Comeback Kid.

 

This is the weekend before I found out I was sick. I was scared and sad so this wonderful human planned a truly magical weekend for me. I even met like every princess. Screen Shot 2017-07-17 at 10.12.12 PM

 

This is the weekend right after I found out I was sick. My beloved cousin (who is more of a sister) and her husband (who tolerates me) drove six hours to be with me and make sure I was ok.

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This is when some truly awesome friends came and had a last hair hoorah with me. We ate pizza, we laughed, we got some pretty bomb hair.

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This is me doing homework at chemo. I was clearly thrilled about the whole situation.

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This is when I finally was brave enough to shave the head.

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This is when my friends came and supported me at Light the Night.

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This is when I looked like Lord Voldemort (cape included) at my college graduation. Go Noles?

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This is me not letting cancer damper my Christmas sweater party fun.

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I don’t know what this is.

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This is when we went and partied like there was no tomorrow at Mardi Gras.

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This is me getting a best friend.

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This is celebrating mine and Tom’s birthday at Disney. Whoop!

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This is me cruising to Mexico with friends.

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This is me now.

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Just kidding. That is Riggs. Holla because it has been a year today since my diagnosis and I LIVED.

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Remission.

Eight months. Eight chemo treatments. Eighteen radiation treatments. I have made it to the other side of this thing.

I went into the doctor’s office expecting the worst possible news. But to my great relief she gave me the best possible news. I.AM.CANCER.FREE.I still do not think it has hit me yet. I celebrated with Starbucks, lasagna, champagne and cannoli.

I am able to start planning my life. Job hunt and get excited for a future. I know my friends are probably tired of hearing about it but it is such a big deal to me. More than I could ever express. I played it cool the best I could. I made it to tailgates and football games even when I felt like hiding in bed all day, went to Disney about three hundred times, and went to class four days a week even when I was in tremendous pain or felt like I was going to vomit at any given second. So I would always reply “I am fine” until it became a habit. An automatic response. Partly because I needed it to be fine but also becauseI didn’t want pity. I did not even tell my professors I was sick for goodness sake. But there were times where I was sitting on the bathroom floor, crying and vomiting into the toilet and trying to convince myself that this life was worth living. To keep on moving.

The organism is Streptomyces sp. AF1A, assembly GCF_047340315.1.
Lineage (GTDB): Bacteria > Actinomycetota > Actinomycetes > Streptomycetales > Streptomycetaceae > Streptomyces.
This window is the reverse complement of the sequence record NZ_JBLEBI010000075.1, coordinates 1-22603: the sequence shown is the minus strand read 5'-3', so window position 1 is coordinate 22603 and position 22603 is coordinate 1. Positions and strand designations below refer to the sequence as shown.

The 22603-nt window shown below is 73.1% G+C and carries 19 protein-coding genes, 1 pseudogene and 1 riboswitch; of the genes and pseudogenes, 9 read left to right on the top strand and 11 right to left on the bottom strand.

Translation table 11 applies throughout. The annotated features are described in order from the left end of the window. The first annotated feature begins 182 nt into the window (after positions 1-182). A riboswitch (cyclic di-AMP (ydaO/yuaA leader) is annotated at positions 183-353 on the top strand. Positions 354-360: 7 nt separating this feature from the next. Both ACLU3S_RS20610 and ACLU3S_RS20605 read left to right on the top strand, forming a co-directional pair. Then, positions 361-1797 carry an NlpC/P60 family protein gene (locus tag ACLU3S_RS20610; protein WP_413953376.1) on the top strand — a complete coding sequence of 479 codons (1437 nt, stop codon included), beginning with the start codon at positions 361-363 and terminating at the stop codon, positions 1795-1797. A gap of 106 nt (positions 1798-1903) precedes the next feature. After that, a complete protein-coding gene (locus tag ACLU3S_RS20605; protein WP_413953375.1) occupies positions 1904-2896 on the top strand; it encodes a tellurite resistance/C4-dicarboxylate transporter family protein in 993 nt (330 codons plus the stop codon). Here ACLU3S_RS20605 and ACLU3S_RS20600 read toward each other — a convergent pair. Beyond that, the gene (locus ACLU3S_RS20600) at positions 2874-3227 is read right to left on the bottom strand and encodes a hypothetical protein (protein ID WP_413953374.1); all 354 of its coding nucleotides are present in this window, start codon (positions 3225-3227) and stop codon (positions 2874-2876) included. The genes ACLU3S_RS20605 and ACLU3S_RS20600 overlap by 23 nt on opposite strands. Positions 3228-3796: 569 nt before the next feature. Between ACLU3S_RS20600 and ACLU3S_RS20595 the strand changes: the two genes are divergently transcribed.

I am glad I did.

I wish I could say I learned something about ~inner beauty~ after losing my hair but I cannot. There is no way around it, being bald (when you have no other choice) sucks. I pine for my long silky hair every day. People would always say things along the lines of “well at least it is not permanent” like it was supposed to make me feel better. Permanent or not, it hurts all the same. Yeah, now I am rocking the heck out of a blonde pixie but I still do not quite feel like my self. There is something terrifying about not being in control of your own body.

I did learn something incredibly important about myself, however. How I personally define success. As some of you know I graduated from FSU in December with a big fancy degree in Real Estate. I always thought I would get some big fancy job in commercial development and make a lot of money and work all the time. That would be my life. That is how I defined success. Landing a huge job and making money. I cannot say the same anymore. I want a job that allows me to be in control of my time. I want to be able to travel occasionally and go to Disney with my cutie and enjoy my life now that I get a chance to. I want to actually like what I do not just take a job because it has THE title (if that makes sense).

In other news, I did embark on a new journey in the form of a twelve week old puppy named Riggs. He has been the best therapy I have ever had and the cutest little thing. There is so much joy (and frustration at times) in owning a pet. He takes up most of my time. In my other spare time I have booked a trip to Mexico in May with a slew of friends. I spent a week in New Orleans for Mardi Gras earlier this month. I am at a point where I cannot sit still. There is so much life to live and it took me having a cancer diagnosis to realize that but now I am telling all of the internet so that you all do not have to do the same. GO LIVE YOUR LIFE. Always wanted to see Bora Bora? Start saving money, make a plan and go. People in your life bringing you down? Ditch them and remove yourself from that situation. Hate your job? Find a new one. Eat a cupcake. Get your cartilage pierced. Do karaoke. Life is too short to be afraid. (Except skydiving. I will always be afraid of that.)

Go live your best life because I sure plan to do the same.

La Vita E Bella

It is that time of year. A time to reflect. Where you were and where you are now. It is the time of year to ask yourself, “do you like the person you’ve become”.

I think we can all agree that 2016 has been quite the year. From the whole Harambe debacle to electing a new president to the countless mannequin challenges and so on. It has been controversial and unforgettable.

I can honestly say that I am not the same person I was January 1, 2016 and I firmly believe this should always be the case. In a year you meet all sorts of new people, learn lessons, have new experiences, listen to new music, question your life, set new goals for yourself and possibly you lost it all. These all are things that shape us as people. What kind of life are you living if you are not in a constant state of change and growth?